MINNEAPOLISOf the many possible reasons why cancer patients
choose not to enter clinical trials, worries about whether the cost
will be reimbursed by their health plan may actually rank low on the
list, or so the experience of Minneapolis-based UnitedHealth Group suggests.
In December of last year, the company signed an agreement with the
Coalition for National Cooperative Cancer Groups (CNCCG) to waive the
normal exclusion in its health plans for experimental or
investigational treatment for patients who enrolled in trials
sponsored by any of the cooperative groups in the CNCCG, including
The health plans include an open-access model (UnitedHealthcare),
which reimburses most of its physicians on a fee-schedule basis and
has no gatekeepers or requirements for referrals, and
Uniprise, which serves large, self-funded customers such as GE and
Coca-Cola. There are approximately 300,000 physicians in the
The CNCCG includes six of the cooperative oncology groups sponsored
by the National Cancer Institute. It has approximately 300 to 400
clinical trials ongoing at any given time.
One restriction was that the studies had to be multicenter
trials. This was because we wanted to support the most important
trials, and we felt that multicenter trials had a priority over
single-institution trials, Lee N. Newcomer, MD, senior vice
president for health policy and strategy, said in an interview.
Announcements of the agreement, which took effect in January 1999,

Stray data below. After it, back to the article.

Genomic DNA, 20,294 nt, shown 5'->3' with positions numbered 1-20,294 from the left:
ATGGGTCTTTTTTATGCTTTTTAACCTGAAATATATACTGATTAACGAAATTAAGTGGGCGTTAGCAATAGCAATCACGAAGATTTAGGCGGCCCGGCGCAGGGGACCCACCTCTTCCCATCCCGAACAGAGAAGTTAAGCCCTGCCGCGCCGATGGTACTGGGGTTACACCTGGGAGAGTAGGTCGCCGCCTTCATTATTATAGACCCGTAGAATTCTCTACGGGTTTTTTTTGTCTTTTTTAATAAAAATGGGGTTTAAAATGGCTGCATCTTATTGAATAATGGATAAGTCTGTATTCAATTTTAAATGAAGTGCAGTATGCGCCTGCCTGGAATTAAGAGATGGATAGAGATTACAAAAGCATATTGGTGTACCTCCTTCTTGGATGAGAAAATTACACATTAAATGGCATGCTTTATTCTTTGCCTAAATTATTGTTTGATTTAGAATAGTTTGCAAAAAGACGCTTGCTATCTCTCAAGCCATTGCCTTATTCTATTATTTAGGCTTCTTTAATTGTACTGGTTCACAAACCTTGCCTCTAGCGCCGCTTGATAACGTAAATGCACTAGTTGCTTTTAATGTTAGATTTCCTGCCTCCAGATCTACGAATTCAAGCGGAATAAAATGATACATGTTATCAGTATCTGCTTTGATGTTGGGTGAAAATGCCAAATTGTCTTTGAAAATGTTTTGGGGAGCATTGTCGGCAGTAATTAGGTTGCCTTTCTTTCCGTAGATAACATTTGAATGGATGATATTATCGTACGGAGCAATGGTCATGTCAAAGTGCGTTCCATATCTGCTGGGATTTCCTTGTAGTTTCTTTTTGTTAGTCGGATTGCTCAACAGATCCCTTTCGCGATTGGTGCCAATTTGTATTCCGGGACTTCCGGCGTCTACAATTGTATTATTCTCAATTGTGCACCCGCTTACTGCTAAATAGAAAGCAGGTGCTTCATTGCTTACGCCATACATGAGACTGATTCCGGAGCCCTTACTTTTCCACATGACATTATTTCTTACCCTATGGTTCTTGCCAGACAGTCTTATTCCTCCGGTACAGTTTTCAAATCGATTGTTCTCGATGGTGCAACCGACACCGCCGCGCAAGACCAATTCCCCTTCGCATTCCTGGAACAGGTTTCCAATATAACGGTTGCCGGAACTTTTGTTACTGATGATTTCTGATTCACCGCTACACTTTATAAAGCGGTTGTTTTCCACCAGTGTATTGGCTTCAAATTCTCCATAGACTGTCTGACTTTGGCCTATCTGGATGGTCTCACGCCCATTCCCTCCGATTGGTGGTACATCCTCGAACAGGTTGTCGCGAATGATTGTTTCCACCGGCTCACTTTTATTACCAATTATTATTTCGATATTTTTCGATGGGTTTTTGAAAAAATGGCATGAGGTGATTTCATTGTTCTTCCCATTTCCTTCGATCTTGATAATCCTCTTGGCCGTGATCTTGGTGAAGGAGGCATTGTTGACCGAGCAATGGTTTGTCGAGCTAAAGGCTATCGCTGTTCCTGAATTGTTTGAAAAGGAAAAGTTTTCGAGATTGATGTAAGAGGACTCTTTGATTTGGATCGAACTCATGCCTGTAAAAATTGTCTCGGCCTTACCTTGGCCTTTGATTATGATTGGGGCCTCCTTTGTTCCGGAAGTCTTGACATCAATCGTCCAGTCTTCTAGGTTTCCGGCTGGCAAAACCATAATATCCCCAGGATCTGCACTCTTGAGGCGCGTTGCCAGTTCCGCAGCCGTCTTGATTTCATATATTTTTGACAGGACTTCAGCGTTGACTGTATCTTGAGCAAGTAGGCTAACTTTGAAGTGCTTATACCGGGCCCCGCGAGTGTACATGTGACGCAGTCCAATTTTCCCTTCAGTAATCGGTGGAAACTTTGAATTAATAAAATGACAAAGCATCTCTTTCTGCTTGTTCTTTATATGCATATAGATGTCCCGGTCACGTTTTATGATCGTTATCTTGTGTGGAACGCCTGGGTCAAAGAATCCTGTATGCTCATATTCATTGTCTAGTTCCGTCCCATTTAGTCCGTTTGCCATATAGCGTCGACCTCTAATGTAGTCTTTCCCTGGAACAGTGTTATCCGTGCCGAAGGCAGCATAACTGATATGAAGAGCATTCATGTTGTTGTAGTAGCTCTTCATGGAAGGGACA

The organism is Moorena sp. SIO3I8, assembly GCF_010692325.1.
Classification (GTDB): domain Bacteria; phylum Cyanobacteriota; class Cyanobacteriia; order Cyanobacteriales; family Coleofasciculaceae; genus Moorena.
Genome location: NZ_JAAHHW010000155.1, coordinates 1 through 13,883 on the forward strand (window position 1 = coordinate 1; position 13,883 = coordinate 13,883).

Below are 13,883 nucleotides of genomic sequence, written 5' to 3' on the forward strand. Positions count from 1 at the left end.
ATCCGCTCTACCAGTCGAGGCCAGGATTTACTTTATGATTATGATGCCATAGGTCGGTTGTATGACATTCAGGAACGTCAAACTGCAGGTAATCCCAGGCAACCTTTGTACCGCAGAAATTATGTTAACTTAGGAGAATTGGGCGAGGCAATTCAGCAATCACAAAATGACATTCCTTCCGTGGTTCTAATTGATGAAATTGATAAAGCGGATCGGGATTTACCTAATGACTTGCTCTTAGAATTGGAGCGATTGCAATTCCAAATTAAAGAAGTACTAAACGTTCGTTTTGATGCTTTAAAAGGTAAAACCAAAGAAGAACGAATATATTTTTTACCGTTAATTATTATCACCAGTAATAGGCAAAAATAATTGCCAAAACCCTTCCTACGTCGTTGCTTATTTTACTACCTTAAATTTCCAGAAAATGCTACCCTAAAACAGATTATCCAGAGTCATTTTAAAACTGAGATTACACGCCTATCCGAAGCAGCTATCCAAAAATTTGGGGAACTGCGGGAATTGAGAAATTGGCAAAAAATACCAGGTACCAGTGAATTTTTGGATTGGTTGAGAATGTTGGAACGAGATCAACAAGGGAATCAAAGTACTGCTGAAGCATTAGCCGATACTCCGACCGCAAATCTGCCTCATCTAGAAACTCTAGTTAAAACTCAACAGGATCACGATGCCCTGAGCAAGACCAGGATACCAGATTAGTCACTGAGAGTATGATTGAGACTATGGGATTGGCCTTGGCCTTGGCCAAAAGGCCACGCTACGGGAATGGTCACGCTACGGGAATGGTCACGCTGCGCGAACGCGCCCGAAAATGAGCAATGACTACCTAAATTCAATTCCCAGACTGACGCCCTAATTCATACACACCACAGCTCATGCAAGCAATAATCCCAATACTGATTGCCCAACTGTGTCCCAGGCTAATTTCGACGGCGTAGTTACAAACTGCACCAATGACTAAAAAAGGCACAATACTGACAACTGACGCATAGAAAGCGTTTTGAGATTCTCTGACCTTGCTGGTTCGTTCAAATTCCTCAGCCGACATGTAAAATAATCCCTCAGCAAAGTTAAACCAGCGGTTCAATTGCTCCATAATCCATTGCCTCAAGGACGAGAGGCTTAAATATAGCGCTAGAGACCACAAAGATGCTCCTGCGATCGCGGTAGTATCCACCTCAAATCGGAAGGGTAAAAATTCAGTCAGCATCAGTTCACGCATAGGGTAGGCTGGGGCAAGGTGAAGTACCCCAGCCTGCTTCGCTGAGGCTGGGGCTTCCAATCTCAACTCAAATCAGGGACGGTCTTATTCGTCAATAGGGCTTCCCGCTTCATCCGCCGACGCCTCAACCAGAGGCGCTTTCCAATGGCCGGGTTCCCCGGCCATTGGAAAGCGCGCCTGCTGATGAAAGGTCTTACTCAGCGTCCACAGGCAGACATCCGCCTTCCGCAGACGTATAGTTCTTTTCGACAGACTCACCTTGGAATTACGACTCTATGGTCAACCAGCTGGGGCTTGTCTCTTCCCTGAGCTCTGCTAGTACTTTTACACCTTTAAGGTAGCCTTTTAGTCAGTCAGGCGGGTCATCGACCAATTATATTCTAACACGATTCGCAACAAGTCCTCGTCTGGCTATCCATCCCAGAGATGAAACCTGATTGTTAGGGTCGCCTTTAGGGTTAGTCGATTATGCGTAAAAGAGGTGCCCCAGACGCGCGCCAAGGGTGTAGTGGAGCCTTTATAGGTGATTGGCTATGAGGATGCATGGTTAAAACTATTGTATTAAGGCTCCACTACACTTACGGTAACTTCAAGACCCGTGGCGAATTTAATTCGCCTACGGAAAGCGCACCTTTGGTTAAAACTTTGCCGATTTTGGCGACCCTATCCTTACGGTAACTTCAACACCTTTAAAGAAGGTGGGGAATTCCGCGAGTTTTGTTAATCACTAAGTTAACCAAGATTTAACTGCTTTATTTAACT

were sent to all health plan members (some 7 million eligible
enrollees), and participating physicians, and the agreement received
attention from both the general and oncology media.
Yet after nearly a year in place, the plan has had almost no takers.
There have been fewer than 10 inquiries, and only two patients
were actually eligible for treatment and have enrolled in a
trial, Dr. Newcomer said. It was surprising to all of us
that even with coverage, people are not enrolling in trials.
The agreement includes a provision requiring that out-of-network
institutions accept the companys regular payment rate for a
particular patients plan, so we wouldnt have to get
a new contract every time a patient had to go to a center that
wasnt within our networks, Dr. Newcomer said.
The quid pro quo is that the company agreed not to quibble over
what was necessary for the trialany care that a patient needed
we would reimburse.
UnitedHealthcare set up a pilot study to track and analyze the costs
incurred by patients enrolled in trials, and the agreement with the
CNCCG allowed for the program to be suspended if expenses were
rampantly out of control, Dr. Newcomer said. We would
then use those cost analyses to figure out our next approach.
However, with almost no members taking advantage of the plan, cost
has not, to date, been a consideration in whether or not to continue
Dr. Newcomer noted that prior to the agreement with the CNCCG,
United-Healthcare had offered to pay the costs of breast cancer
patients enrolled in national clinical trials of high-dose
chemotherapy supported by bone marrow or stem cell transplant, with
similar lack of consumer interest.
Dr. Newcomer offered several possible explanations for the low use of
the new program. Patients are often scared of trials. They may
find informed consents difficult to read. They may have to travel to
receive treatment and dont want to be away from home. He
noted that travel costs are not reimbursed.
He acknowledged that it is often difficult for medical directors,
case managers, and patients to know which trials are available.
We have a website to help patients and their doctors identify
trials for which they may be eligible, he said. And the company
is also working with cancer patient advocacy groups to educate
patients about the value of clinical trials.
I believe that clinical trials offer better care, but we must
find a way to encourage patients to enter those trials. Its not
the money that is the barrier, Dr. Newcomer concluded.